Chart Week: June 9, 1984
Song: “Eyes Without a Face” – Billy Idol
Chart Position: #18, 6th week on the chart. Peaked at #4 for two weeks in July.

As I said, I’ve been sitting on a couple of these posts. And since Spotify and WordPress appear to be fighting again, I’ll knock this one out in place of a Friday playlist.

This entry is also less about the specific song than something broader. I noticed sometime last summer that I hear Billy Idol songs pretty regularly. I would guess that I hear a Billy Idol song on SiriusXM 5–6 times a week when I’m in the car a lot. When we were still lake goers, the radio station we listened to down there would throw at least a couple of his songs into their eclectic playlist each weekend. I swear I hear “Eyes Without a Face” twice a week, every week.

Which, I don’t know, seems like a lot. Billy was a big artist there for a few years in the mid–80s. But he has a relatively small list of hit songs and I guess I’m a little surprised that they have endured as well as they seem to have done.

To a certain portion of the modern radio audience, though, I wonder if he is the ultimate representation of the 80s. He had a punk rock look, although his biggest hits were far removed from his punk roots. He had an iconic MTV commercial. His VH1 Behind the Music episode was legendary. And his songs were pretty good, too.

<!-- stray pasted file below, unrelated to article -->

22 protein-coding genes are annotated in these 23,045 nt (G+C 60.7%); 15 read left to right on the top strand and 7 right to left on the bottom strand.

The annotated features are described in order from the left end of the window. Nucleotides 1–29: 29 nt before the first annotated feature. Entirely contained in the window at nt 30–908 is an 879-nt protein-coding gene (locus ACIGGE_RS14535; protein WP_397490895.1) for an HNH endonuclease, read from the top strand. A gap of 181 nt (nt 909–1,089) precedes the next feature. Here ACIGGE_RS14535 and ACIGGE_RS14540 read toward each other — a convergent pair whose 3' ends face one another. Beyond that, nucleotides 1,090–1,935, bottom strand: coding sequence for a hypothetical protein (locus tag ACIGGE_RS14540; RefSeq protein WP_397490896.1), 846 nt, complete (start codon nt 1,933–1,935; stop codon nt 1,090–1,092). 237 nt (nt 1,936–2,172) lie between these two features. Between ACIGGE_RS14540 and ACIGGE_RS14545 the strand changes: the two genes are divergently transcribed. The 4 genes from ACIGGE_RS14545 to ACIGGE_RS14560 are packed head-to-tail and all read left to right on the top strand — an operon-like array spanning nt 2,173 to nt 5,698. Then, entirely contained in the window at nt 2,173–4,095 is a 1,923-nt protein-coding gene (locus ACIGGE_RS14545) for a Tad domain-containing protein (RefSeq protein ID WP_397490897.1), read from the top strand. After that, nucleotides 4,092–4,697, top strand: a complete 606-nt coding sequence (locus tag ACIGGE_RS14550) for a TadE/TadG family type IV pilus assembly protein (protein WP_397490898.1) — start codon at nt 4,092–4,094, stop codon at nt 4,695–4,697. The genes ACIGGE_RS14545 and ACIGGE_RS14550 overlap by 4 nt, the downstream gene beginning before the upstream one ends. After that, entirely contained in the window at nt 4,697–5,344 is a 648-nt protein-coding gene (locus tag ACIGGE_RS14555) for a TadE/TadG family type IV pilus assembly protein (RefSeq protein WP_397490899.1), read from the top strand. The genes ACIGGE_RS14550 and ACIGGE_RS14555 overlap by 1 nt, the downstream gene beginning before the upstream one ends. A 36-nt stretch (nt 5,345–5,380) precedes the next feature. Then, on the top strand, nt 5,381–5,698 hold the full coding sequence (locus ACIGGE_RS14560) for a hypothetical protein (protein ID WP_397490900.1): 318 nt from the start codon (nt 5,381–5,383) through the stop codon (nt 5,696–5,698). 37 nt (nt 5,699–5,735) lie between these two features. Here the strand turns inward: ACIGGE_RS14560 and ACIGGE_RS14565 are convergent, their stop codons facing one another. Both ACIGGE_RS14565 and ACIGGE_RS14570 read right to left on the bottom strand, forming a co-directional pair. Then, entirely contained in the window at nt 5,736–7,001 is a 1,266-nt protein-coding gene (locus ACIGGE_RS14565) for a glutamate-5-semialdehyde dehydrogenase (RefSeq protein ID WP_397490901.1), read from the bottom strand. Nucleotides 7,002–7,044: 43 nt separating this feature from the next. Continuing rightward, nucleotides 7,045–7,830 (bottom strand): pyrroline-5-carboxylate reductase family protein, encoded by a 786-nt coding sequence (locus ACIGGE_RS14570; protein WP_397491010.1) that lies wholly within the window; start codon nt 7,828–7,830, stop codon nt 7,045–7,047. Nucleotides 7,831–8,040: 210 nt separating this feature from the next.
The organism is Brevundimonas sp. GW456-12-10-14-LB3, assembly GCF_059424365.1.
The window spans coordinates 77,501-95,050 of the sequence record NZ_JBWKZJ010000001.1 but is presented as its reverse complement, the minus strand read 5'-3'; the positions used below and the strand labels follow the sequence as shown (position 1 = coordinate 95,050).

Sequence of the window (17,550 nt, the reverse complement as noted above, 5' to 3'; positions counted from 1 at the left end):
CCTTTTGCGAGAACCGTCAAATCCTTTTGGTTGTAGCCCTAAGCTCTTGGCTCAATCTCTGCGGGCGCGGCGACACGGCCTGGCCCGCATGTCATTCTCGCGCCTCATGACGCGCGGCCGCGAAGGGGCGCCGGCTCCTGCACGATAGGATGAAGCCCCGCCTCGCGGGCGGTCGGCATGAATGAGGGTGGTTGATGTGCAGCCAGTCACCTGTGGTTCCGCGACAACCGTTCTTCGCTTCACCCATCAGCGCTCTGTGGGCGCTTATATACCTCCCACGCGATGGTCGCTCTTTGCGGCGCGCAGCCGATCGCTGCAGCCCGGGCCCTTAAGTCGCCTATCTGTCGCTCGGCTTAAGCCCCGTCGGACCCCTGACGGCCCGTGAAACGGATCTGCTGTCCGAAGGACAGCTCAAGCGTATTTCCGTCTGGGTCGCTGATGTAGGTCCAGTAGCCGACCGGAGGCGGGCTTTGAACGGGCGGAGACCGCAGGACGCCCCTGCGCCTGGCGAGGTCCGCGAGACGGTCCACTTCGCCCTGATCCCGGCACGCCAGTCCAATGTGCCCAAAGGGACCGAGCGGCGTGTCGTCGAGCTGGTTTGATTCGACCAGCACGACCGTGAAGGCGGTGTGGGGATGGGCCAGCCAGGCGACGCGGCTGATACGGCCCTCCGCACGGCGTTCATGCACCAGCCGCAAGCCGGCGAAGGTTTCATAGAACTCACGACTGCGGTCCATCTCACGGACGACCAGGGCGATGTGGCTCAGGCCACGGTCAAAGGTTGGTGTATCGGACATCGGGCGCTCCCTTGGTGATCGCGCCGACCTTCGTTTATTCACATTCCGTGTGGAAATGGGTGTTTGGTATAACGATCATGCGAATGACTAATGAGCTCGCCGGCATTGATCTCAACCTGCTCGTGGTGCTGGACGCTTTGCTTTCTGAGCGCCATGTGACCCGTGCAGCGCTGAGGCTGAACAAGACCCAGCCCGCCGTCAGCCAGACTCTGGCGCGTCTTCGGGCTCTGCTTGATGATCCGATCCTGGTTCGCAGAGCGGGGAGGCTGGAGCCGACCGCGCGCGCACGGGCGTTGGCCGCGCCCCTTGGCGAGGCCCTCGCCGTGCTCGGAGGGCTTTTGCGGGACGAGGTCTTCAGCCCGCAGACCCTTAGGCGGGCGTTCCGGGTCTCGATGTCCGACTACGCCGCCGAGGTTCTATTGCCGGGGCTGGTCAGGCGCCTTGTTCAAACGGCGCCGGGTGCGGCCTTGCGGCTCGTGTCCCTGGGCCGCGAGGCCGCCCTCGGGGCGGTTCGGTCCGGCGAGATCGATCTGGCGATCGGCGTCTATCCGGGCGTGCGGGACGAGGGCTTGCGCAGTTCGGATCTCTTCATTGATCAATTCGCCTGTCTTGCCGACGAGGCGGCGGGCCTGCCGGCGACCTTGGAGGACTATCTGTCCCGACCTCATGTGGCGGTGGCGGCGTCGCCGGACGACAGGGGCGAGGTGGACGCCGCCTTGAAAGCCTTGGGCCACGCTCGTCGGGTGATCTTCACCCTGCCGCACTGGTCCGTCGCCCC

This one was his biggest hit until the unfortunate “Mony Mony” remake came along three years later.[1] It’s a real good representation of rock music in 1984. It begins as a slower, ballady track and explodes in the middle with Steve Stevens fantastic guitar solo before calming down again. I have no idea how I didn’t know recently that the female voice in the chorus of the song was singing a French translation of the title, “Les yeux sans visage.” It’s almost embarrassing to me, an 80s music connoisseur and lover of all things 1984, that I never knew that. I think my friends should taunt me with that each time they see me.

Another Billy Idol memory. At our high school dances my buddy who DJed them all would always play “Dancing With Myself.” I don’t know if we requested it, or just loved it because it was so different than the other, standard high school dance fare he played, but that was always the highlight of those dances. Another friend of mine, Steve, and I decided that we would slam dance, as it was called back then, to the track. We did a pretty tame, suburban version of slam dancing and loved every second of it. It kind of became out thing; people looked forward to seeing us awkwardly jump into each other for three minutes.

At a dance our senior year “Dancing With Myself” came on and Steve and I found each other from across the dance floor. After connecting on a couple, um, slams I guess?, I felt a hand on my shoulder. I was spun around to see the school principal looking at me. He said, sternly, “We don’t have slam dancing at Raytown,” and walked away.

As you would expect this became a highlight that is talked about to this day by everyone who attended that fateful night. We would repeat it to each other in class the next week and just roll. We also appreciated that we, two guys never got in trouble, had been labeled as potential social misfits and instigators of anarchy at our sleepy school.

  1. “Mony Mony” hit #1. “Cradle of Love” hit #2 in 1990.  ↩